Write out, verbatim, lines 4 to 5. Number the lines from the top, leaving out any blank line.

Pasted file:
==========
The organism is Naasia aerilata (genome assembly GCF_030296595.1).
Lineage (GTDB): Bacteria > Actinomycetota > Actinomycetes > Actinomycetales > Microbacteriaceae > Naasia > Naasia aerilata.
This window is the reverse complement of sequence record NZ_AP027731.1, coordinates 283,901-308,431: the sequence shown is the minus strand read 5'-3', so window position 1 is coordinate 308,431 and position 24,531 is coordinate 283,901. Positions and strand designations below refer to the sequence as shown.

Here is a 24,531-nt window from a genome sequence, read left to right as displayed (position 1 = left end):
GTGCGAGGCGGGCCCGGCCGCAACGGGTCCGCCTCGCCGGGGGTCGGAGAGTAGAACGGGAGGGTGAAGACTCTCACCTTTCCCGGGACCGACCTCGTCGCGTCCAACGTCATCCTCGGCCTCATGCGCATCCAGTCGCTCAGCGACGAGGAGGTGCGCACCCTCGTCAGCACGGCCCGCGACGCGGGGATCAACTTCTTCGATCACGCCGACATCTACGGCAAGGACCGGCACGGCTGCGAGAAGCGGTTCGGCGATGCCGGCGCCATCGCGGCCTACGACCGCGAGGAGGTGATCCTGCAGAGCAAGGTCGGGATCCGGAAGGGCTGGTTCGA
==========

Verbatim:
Here is a 24,531-nt window from a genome sequence, read left to right as displayed (position 1 = left end):
GTGCGAGGCGGGCCCGGCCGCAACGGGTCCGCCTCGCCGGGGGTCGGAGAGTAGAACGGGAGGGTGAAGACTCTCACCTTTCCCGGGACCGACCTCGTCGCGTCCAACGTCATCCTCGGCCTCATGCGCATCCAGTCGCTCAGCGACGAGGAGGTGCGCACCCTCGTCAGCACGGCCCGCGACGCGGGGATCAACTTCTTCGATCACGCCGACATCTACGGCAAGGACCGGCACGGCTGCGAGAAGCGGTTCGGCGATGCCGGCGCCATCGCGGCCTACGACCGCGAGGAGGTGATCCTGCAGAGCAAGGTCGGGATCCGGAAGGGCTGGTTCGA